John Koch, Portrait of Benjamin Chester (Version 1)

John Koch, Garbisch Family Portrait (Version 1), 1955, 25 x 30 in., oil on canvas, being sold Dec. 3 at Freeman’s from the estate of Gwynne Garbisch McDevitt, that’s her in yellow

From the time he painted it in 1955, this John Koch painting hung in the master bedroom of the house it depicts until 1979. Pokety was the former duck hunting lodge of Walter P. Chrysler, which he left to his daughter Bernice, the white lady in white, at right. She and her husband, Col. Edgar William Garbisch, seated, scoured the Eastern Shore for disused architecture elements, and had the Winterthur and Colonial Williamsburg guy remodel the lodge into an 18th century farm, which they filled with American antiques and art, which had been called primitive art, and which they renamed naive art, and which was later called folk art, and just art. The National Gallery of Art has 428 objects from their collection; The Met has 177.

The twink Koch bathed in afternoon light is Edgar Jr, then 23. His sister Gwynne, seated in yellow, inherited this painting after their parents died in 1979. The auction of Pokety’s contents was the subject of extraordinary coverage by Sarah Booth Conroy in Kaye Graham’s Washington Post, which clearly felt an obligation to be the paper of record for such people and things as this.

The Great Hall of Pokety and its contents as depicted in the Fall 1980 issue of Home Decorating, and in the Koch painting considered here, via Garbisch grandson Frank B. Rhodes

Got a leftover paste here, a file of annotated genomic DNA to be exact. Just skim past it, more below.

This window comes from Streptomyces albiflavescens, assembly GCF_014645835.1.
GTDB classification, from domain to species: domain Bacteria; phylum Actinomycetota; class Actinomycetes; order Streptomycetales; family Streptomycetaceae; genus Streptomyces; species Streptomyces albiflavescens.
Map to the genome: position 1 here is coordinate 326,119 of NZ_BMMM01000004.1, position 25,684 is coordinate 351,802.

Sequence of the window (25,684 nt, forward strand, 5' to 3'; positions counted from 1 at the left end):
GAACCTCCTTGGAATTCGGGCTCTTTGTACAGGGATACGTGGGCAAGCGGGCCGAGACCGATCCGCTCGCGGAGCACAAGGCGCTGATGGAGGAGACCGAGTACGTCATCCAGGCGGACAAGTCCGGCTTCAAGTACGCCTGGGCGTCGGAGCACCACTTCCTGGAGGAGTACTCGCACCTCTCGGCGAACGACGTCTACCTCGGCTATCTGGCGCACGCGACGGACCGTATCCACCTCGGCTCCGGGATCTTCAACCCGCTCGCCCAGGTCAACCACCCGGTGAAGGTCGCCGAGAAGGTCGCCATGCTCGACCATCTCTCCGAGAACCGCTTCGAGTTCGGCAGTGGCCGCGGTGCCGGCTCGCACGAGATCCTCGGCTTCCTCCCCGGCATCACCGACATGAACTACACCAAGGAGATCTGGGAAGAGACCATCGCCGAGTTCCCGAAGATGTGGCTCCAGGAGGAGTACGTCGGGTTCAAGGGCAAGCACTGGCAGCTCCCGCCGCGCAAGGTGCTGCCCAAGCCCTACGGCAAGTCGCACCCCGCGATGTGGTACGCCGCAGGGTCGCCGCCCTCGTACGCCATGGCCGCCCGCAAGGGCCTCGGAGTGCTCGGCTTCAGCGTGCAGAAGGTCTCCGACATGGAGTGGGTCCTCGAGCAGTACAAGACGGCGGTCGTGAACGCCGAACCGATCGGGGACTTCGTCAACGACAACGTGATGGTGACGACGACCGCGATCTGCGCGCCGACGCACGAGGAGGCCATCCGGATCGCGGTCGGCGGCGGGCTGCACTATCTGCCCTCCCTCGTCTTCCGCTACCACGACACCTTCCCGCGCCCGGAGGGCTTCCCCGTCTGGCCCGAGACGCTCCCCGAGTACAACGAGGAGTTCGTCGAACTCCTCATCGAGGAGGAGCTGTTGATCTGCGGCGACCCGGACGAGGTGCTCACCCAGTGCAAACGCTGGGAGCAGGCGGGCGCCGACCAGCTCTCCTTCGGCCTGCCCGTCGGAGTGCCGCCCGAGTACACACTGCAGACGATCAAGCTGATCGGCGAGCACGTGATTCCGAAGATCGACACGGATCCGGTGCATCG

It is from Conroy’s reporting that we hear the voice of Nancy Chester who, with her husband Benjamin, worked for the Garbisch family as cook and butler, respectively, for 35 years. The 1950 U.S. Census lists the Chesters as 26/maid and 28/handyman, while an older couple, Irene, 56, and James Lomax, 62, are described as cook and butler.

Between his inability to resist depicting sunbeams alighting on grey hair and his penchant for painting young men, I will guess that the Black man with his back to the viewer, whose presence at the center of this painting has been acknowledged fewer times than the Newport tallcase clock in the corner, is Benjamin Chester. Who then would have worked in the presence of this painting for 25 years. It absolutely blows my mind that these people lived with this painting their whole lives, when it should obviously be in a museum. And this is just “Version 1.” What stark visions of American society and power will the other versions elegantly and inadvertently reveal, I wonder?

[UPDATE: Estimated to sell for $15-25,000, it sold for $63,000.]